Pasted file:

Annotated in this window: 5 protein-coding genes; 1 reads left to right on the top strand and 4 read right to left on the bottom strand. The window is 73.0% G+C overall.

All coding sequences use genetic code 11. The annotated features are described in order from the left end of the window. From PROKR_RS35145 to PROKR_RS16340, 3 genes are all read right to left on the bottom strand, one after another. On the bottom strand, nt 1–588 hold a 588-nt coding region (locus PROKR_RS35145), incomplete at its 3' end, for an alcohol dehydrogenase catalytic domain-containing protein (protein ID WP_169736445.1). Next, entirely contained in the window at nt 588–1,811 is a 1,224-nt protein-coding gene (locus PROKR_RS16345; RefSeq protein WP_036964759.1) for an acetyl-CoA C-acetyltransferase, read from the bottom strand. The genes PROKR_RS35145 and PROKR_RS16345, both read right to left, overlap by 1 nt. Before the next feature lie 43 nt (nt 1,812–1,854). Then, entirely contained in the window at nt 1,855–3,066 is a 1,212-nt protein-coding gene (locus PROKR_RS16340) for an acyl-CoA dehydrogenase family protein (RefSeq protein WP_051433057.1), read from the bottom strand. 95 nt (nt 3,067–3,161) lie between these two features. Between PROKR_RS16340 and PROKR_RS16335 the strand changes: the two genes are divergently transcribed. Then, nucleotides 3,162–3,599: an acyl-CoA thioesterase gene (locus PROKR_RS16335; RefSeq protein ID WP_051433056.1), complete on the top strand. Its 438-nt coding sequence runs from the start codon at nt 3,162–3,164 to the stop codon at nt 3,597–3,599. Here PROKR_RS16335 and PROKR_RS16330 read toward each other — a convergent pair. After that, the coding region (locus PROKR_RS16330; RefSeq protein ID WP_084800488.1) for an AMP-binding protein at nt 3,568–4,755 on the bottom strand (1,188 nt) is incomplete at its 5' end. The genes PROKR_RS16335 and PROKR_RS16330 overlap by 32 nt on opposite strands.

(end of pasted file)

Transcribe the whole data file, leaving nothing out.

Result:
Annotated in this window: 5 protein-coding genes; 1 reads left to right on the top strand and 4 read right to left on the bottom strand. The window is 73.0% G+C overall.

All coding sequences use genetic code 11. The annotated features are described in order from the left end of the window. From PROKR_RS35145 to PROKR_RS16340, 3 genes are all read right to left on the bottom strand, one after another. On the bottom strand, nt 1–588 hold a 588-nt coding region (locus PROKR_RS35145), incomplete at its 3' end, for an alcohol dehydrogenase catalytic domain-containing protein (protein ID WP_169736445.1). Next, entirely contained in the window at nt 588–1,811 is a 1,224-nt protein-coding gene (locus PROKR_RS16345; RefSeq protein WP_036964759.1) for an acetyl-CoA C-acetyltransferase, read from the bottom strand. The genes PROKR_RS35145 and PROKR_RS16345, both read right to left, overlap by 1 nt. Before the next feature lie 43 nt (nt 1,812–1,854). Then, entirely contained in the window at nt 1,855–3,066 is a 1,212-nt protein-coding gene (locus PROKR_RS16340) for an acyl-CoA dehydrogenase family protein (RefSeq protein WP_051433057.1), read from the bottom strand. 95 nt (nt 3,067–3,161) lie between these two features. Between PROKR_RS16340 and PROKR_RS16335 the strand changes: the two genes are divergently transcribed. Then, nucleotides 3,162–3,599: an acyl-CoA thioesterase gene (locus PROKR_RS16335; RefSeq protein ID WP_051433056.1), complete on the top strand. Its 438-nt coding sequence runs from the start codon at nt 3,162–3,164 to the stop codon at nt 3,597–3,599. Here PROKR_RS16335 and PROKR_RS16330 read toward each other — a convergent pair. After that, the coding region (locus PROKR_RS16330; RefSeq protein ID WP_084800488.1) for an AMP-binding protein at nt 3,568–4,755 on the bottom strand (1,188 nt) is incomplete at its 5' end. The genes PROKR_RS16335 and PROKR_RS16330 overlap by 32 nt on opposite strands.